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Karen Lord on Writing Diversity


“Writer from an Other Culture”

Karen Lord, the Caribbean author of a book I recently reviewed, has written an insightful article for the book section of the Huffington Post about what it means to be an author from an unfamiliar culture. In it she defines what “culture” means to a writer and what a writer from an Other Culture brings to readers. We may recognize the differences in the use of language or structure of a story, but what she sees as important is surprise “from the things we don’t know are different.”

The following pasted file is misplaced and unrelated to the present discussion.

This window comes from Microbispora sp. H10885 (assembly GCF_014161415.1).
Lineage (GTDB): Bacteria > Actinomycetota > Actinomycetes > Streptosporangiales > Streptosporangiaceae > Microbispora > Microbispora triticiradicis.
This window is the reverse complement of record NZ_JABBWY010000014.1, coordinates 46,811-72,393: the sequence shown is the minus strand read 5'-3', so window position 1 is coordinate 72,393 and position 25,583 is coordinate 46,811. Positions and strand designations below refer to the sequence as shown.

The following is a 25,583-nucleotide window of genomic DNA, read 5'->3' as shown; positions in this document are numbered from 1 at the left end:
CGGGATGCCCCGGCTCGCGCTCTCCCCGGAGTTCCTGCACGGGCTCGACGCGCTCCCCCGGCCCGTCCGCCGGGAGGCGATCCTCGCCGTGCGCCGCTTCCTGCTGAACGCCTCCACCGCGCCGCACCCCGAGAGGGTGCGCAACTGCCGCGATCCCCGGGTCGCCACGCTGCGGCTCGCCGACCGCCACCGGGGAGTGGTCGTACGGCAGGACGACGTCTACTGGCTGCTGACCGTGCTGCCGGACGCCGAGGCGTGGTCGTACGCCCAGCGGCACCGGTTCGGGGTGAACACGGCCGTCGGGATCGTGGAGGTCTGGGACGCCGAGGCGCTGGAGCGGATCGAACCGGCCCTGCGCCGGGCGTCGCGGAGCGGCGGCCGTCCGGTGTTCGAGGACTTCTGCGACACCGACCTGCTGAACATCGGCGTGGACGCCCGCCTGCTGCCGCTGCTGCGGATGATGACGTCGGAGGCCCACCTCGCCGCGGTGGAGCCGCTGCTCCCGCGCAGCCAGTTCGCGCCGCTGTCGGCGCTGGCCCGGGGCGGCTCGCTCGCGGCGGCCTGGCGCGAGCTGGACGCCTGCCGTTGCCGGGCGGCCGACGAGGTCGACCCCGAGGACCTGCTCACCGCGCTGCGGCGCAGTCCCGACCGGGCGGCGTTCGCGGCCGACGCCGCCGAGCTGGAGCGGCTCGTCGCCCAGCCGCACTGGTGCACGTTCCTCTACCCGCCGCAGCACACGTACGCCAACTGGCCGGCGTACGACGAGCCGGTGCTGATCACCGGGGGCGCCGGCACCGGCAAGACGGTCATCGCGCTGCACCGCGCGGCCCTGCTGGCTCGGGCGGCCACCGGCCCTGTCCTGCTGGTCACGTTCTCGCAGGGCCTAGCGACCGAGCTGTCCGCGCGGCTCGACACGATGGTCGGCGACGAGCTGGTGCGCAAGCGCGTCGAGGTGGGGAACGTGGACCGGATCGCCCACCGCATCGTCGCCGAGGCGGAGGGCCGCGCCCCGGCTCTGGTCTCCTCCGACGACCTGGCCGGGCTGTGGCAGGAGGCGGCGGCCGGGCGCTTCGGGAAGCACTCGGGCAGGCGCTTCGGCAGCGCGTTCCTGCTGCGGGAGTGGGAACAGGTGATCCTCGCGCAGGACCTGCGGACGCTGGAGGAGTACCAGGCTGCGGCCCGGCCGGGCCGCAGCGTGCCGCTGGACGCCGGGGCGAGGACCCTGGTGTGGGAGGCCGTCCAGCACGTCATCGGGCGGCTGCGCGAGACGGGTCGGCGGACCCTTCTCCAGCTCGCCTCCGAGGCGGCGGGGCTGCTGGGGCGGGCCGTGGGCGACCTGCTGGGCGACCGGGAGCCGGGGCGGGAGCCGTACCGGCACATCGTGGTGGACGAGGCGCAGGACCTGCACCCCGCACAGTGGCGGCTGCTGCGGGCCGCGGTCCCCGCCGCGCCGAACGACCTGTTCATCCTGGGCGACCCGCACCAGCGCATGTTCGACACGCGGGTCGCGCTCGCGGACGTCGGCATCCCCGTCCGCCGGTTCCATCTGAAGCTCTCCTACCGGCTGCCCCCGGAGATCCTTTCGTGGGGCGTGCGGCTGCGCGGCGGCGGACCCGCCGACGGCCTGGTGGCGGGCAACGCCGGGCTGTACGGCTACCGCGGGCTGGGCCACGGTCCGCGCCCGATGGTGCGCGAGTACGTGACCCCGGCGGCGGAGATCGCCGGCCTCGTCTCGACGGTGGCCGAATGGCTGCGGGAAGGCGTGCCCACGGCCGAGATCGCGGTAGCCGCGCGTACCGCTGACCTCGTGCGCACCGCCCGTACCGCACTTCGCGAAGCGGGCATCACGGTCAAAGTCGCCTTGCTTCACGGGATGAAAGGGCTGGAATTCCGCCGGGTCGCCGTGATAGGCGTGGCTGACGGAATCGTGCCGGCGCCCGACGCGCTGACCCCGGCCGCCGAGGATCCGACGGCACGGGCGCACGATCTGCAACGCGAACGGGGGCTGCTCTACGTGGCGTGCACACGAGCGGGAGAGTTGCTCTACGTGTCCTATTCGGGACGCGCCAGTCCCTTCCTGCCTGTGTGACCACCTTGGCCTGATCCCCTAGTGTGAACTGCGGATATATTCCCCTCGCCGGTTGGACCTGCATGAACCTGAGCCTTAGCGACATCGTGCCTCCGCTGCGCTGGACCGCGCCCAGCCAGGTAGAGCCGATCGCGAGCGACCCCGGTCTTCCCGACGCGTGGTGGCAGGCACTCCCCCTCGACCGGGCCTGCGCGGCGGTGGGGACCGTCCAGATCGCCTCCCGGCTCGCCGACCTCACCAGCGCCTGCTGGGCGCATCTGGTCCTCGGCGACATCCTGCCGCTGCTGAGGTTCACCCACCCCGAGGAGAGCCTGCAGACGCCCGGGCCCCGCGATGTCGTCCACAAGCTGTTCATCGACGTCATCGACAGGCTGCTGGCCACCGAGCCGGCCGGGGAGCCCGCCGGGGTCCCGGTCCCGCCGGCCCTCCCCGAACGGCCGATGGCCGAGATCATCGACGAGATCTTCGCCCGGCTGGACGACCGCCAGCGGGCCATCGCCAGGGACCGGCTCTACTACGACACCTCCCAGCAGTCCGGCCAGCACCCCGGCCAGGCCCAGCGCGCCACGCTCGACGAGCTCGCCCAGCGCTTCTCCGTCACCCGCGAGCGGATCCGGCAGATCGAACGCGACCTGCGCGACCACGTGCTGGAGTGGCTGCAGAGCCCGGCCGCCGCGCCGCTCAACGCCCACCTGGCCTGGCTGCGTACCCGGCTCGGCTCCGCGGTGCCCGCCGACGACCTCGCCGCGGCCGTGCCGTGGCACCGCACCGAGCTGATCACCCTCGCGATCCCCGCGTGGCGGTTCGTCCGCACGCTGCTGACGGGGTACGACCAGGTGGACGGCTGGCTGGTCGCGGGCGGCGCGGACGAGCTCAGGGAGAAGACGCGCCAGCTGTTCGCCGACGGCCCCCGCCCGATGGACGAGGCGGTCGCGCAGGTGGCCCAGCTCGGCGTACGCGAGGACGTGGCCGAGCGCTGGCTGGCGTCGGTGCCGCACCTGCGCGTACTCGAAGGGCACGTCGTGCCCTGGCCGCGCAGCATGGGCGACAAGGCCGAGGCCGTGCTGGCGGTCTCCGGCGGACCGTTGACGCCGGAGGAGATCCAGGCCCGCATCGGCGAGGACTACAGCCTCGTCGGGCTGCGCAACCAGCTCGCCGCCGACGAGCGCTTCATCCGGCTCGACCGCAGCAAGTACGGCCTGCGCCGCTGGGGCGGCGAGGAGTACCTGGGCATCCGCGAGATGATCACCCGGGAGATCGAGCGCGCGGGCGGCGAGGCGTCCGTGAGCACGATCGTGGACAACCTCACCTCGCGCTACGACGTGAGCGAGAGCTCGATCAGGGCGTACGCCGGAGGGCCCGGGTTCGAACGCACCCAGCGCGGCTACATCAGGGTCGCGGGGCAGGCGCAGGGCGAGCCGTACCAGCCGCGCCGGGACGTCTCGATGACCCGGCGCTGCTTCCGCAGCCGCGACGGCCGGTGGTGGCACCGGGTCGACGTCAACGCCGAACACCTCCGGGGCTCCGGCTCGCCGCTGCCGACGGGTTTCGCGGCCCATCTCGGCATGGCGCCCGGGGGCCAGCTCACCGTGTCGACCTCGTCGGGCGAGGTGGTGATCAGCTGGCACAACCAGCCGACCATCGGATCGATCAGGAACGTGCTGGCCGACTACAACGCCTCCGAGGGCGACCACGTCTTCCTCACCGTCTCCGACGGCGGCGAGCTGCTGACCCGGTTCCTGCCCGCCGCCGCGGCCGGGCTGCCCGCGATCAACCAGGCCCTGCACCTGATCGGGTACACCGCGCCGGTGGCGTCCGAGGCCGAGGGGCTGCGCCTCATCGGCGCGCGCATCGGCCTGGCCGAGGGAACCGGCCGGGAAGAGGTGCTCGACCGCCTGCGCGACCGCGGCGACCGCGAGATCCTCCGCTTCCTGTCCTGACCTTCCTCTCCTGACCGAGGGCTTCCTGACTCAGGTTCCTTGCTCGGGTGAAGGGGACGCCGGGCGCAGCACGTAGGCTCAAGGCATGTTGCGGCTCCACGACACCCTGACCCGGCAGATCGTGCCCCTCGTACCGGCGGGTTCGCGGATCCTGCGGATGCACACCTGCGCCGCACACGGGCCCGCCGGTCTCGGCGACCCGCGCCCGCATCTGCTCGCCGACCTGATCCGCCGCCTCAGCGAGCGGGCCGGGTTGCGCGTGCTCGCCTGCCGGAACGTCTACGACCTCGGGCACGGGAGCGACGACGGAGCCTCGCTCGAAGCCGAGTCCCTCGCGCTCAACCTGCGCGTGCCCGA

“I am a West Indian writer, no matter what I write. The culture is in my phrasing, my brand of humor, the personalities of my characters and the philosophy that underpins my stories,” Lord says. It is not enough to recognize what is familiar in a story from an author from an Other Culture. She urges us to be sensitive to what we don’t know. “You will find it in those moments of story that make you pause, or even stumble. That is where the culture is, bouncing off foreign objects that you never knew were there.”

I think this is wise advice for those of us reading books by authors from a wide variety of cultures.

Read the entire article at

Books by Lord include Redemption in Indigo and The Best of all Possible Worlds.


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